Angelique Chrisafis, "Mood in Tunisia lifts, but revolution may not be over: New president promises 'complete break from past' as people return to work amid ongoing discontent," Guardian, January 20, 2011

[Ben Ali . . . saw that the Holy Quran was banned and desecrated in the cages and dungeons where prisoners of conscience are beaten if they dared to pray outside of allotted times.--Yvonne Ridley, "Tunisia: Hijab makes a return," opinion-maker.org, January 21, 2011

"Wave of unrest spreads to Yemen and Algeria," Sydney Morning Herald, January 24, 2011

Tim Ross, Matthew Moore and Steven Swinford, "Egypt protests: America's secret backing for rebel leaders behind uprising," Telegraph, January 24, 2011

Mark Landler, "A Region's Unrest Scrambles U.S. Foreign Policy," nytimes.com, January 25, 2011

"Hezbollah- backed Najib Mikati appointed Lebanese PM," BBC News, January 25, 2011

"Egypt protests: Demonstrators 'face prosecution'," BBC News, January 26, 2011

Robert Fisk, "A new truth dawns on the Arab world: Leaked Palestinian files have put a region in revolutionary mood," Independent, January 26, 2011

Roula Khalaf, et al, "Tens of thousands protest in Egypt," BBC News, January 27, 2011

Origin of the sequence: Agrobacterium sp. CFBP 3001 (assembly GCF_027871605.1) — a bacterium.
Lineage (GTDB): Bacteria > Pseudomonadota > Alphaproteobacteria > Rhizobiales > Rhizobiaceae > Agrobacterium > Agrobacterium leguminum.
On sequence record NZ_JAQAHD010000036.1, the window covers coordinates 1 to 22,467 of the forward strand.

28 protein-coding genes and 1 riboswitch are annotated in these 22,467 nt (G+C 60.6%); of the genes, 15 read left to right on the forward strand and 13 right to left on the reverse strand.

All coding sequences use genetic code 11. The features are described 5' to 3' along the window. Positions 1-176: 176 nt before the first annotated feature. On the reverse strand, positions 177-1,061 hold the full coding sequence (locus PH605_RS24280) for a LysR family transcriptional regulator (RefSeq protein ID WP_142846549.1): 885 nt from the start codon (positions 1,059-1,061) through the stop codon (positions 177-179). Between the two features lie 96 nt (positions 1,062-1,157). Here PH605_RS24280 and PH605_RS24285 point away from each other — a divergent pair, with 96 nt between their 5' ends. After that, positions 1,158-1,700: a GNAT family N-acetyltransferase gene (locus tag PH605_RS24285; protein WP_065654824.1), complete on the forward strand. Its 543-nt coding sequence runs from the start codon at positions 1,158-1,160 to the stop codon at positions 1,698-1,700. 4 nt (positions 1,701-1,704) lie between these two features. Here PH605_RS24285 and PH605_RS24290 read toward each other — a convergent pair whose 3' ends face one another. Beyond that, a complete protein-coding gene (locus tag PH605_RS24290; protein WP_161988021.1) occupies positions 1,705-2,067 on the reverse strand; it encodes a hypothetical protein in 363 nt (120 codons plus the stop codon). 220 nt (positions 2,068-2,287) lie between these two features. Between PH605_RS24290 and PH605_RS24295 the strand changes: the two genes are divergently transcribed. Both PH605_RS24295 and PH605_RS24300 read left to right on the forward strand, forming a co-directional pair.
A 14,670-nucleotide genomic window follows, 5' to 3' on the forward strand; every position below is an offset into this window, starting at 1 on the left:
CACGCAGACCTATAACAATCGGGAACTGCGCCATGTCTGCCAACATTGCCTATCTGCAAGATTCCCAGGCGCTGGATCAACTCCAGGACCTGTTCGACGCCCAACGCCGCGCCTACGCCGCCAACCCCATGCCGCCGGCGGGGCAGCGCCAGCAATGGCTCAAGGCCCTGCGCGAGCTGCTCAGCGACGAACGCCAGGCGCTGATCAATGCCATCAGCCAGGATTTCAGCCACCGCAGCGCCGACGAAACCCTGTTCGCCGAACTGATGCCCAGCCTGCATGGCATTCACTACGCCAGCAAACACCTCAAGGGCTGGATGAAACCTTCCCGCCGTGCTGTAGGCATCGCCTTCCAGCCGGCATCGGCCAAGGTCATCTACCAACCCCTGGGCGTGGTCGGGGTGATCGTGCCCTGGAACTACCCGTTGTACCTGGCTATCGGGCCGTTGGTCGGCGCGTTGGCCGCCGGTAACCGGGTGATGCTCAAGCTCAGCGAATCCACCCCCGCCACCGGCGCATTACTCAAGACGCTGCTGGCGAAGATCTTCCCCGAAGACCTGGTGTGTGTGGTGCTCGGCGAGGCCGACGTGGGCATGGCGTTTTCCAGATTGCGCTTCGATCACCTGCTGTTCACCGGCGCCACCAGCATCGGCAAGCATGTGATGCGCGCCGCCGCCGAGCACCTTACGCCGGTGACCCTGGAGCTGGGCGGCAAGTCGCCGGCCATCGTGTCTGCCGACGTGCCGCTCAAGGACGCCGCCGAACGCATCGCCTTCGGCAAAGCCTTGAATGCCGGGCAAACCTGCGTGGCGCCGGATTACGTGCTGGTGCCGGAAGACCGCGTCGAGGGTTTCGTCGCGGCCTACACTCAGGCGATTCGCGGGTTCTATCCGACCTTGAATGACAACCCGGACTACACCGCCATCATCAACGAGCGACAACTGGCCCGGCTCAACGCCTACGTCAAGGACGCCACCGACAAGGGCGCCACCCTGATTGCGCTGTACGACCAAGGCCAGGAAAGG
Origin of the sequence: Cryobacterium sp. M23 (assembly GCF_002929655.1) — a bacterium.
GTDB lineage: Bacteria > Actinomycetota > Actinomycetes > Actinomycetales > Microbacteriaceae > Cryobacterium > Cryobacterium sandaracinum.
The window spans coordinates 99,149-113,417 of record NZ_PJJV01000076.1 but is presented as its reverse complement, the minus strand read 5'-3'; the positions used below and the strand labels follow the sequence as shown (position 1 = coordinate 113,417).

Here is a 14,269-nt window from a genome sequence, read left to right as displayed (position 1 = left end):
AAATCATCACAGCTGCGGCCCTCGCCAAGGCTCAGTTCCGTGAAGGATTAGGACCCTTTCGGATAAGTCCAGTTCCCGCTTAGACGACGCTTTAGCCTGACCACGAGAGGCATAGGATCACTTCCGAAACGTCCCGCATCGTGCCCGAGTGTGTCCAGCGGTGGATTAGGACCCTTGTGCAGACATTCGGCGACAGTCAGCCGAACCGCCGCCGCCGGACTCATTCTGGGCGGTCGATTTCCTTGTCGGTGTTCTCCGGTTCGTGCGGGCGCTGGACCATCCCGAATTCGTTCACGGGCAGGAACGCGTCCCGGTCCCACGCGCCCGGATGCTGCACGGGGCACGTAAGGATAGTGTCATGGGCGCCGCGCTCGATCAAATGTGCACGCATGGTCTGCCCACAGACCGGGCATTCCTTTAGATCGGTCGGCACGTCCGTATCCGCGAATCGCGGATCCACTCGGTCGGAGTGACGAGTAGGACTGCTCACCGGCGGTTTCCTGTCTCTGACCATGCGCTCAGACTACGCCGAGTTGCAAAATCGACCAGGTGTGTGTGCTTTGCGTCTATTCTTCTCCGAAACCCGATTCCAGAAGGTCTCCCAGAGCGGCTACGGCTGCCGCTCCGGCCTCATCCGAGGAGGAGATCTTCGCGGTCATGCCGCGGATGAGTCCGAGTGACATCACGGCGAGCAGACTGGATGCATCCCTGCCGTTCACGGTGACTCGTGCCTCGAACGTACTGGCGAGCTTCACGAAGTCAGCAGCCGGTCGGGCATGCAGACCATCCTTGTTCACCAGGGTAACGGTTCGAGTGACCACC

Dan Murphy, "Joe Biden says Egypt's Mubarak no dictator, he shouldn't step down," csmonitor.com, January 27, 2011

Robert Fisk, "Egypt's day of reckoning: Mubarak regime may not survive new protests as flames of anger spread through Middle East," Independent, January 28, 2011

Jordan Robertson, "The day that Egypt unplugged the Internet," Independent, January 28, 2011

Amy Hybels, "Thousands protest in Jordan for political, economic reforms," CNN, January 29, 2011

Amos Harel, "Egypt riots are an intelligence chief's nightmare," haaretz.com, January 29, 2011

"Israel fears radical takeover in Egypt," ynetnews.com, January 29, 2011

Andrew Hammond, "Analysis - Egypt's Al Jazeera ban illustrates channel's key role," reuters.com, January 30, 2011

Kevin G. Hall, "Egypt's unrest may have roots in food prices, U.S. Fed policy," McClatchy Newspapers, January 30, 2011

[The United States bombed its offices in Afghanistan in 2001. . . .